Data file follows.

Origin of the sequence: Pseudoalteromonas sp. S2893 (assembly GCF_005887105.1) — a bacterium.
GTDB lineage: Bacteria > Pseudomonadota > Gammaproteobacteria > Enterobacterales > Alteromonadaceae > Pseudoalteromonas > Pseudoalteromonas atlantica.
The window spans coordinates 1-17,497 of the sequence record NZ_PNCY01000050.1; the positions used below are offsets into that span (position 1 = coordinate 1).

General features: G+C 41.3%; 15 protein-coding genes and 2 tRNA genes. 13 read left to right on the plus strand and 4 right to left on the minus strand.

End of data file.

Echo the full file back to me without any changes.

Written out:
Origin of the sequence: Pseudoalteromonas sp. S2893 (assembly GCF_005887105.1) — a bacterium.
GTDB lineage: Bacteria > Pseudomonadota > Gammaproteobacteria > Enterobacterales > Alteromonadaceae > Pseudoalteromonas > Pseudoalteromonas atlantica.
The window spans coordinates 1-17,497 of the sequence record NZ_PNCY01000050.1; the positions used below are offsets into that span (position 1 = coordinate 1).

General features: G+C 41.3%; 15 protein-coding genes and 2 tRNA genes. 13 read left to right on the plus strand and 4 right to left on the minus strand.